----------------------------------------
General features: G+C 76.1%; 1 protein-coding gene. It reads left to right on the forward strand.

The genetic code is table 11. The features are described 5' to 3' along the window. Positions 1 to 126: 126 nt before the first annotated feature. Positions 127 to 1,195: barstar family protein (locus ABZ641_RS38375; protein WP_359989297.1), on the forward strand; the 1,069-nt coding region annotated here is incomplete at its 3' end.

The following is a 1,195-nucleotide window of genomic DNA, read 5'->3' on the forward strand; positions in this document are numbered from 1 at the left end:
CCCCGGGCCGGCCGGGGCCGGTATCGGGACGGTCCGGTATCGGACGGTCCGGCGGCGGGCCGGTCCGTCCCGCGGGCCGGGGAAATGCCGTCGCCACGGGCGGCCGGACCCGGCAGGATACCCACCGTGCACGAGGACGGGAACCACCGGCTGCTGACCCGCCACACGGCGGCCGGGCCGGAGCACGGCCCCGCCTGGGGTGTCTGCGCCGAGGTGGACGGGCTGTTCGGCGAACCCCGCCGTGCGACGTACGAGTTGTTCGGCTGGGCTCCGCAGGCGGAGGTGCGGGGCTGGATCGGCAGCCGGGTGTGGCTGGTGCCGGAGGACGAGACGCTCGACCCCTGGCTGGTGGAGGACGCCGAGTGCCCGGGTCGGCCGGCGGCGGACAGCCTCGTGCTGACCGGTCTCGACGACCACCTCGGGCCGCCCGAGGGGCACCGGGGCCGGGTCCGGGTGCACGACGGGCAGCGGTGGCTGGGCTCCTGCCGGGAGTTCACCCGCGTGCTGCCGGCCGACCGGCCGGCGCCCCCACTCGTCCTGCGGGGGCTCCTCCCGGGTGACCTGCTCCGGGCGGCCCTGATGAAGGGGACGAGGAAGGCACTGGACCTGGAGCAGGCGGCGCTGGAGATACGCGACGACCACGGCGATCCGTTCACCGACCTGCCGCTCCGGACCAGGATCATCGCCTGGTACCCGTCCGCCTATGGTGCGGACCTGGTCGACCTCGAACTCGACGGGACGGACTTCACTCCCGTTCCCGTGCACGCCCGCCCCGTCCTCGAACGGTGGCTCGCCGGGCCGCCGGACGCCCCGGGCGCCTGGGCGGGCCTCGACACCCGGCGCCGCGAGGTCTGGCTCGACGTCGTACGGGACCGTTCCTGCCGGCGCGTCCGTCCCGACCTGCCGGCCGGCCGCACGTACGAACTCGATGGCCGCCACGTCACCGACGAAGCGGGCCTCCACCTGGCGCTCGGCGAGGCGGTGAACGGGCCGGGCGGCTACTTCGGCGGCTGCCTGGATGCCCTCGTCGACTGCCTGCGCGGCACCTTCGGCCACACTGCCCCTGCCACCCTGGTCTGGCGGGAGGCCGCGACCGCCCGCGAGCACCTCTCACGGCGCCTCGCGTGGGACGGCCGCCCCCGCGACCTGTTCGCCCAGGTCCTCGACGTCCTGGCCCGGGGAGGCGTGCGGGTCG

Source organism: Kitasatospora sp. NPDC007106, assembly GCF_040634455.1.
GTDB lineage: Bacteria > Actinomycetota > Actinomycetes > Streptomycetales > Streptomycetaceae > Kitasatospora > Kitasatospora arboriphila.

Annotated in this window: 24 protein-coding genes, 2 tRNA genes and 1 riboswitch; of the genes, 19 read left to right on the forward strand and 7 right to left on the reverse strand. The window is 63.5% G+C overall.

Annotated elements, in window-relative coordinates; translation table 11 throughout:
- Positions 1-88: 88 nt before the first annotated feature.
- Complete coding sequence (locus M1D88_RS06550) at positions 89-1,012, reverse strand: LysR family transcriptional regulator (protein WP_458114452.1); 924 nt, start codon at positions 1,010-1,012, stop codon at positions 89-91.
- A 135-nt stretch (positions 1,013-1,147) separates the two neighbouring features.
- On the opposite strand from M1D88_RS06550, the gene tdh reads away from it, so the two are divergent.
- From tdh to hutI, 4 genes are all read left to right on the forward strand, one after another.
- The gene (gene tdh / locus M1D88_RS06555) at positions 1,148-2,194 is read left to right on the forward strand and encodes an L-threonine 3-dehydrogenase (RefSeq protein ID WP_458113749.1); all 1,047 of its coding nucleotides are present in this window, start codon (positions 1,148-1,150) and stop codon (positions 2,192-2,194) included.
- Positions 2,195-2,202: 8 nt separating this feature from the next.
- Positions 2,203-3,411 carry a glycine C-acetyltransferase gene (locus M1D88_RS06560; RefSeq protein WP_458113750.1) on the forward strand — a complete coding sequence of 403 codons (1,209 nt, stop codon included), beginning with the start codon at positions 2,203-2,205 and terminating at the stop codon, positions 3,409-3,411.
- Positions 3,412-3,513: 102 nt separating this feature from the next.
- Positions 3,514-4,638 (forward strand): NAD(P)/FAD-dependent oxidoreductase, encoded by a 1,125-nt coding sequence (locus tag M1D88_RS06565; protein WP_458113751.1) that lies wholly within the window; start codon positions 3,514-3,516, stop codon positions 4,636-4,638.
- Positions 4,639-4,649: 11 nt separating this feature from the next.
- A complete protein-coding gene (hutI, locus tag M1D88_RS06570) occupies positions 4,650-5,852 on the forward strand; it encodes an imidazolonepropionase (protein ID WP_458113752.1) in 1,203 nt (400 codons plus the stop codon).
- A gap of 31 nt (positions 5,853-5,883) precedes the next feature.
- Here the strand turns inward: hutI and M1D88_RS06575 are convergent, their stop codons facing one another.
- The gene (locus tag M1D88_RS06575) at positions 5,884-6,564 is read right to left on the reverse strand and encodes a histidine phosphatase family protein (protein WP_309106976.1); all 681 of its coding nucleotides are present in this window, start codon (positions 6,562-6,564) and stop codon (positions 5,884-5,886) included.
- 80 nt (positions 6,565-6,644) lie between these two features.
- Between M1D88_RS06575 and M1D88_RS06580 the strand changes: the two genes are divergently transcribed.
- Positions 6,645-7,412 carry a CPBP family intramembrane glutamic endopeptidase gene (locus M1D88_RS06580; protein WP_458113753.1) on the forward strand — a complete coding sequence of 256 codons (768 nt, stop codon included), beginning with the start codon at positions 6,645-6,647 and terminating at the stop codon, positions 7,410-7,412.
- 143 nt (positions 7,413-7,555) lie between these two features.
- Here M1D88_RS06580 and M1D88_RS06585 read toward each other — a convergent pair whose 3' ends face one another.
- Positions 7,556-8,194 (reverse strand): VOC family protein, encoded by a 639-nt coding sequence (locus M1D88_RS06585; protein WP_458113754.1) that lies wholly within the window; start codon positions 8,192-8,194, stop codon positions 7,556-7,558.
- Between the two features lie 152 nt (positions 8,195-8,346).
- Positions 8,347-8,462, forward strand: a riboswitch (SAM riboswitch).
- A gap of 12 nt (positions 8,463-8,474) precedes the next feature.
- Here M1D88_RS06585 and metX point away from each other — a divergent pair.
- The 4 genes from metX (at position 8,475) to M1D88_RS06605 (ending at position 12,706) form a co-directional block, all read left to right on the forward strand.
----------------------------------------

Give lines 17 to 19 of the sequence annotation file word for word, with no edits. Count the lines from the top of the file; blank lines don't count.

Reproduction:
- Positions 3,412-3,513: 102 nt separating this feature from the next.
- Positions 3,514-4,638 (forward strand): NAD(P)/FAD-dependent oxidoreductase, encoded by a 1,125-nt coding sequence (locus tag M1D88_RS06565; protein WP_458113751.1) that lies wholly within the window; start codon positions 3,514-3,516, stop codon positions 4,636-4,638.
- Positions 4,639-4,649: 11 nt separating this feature from the next.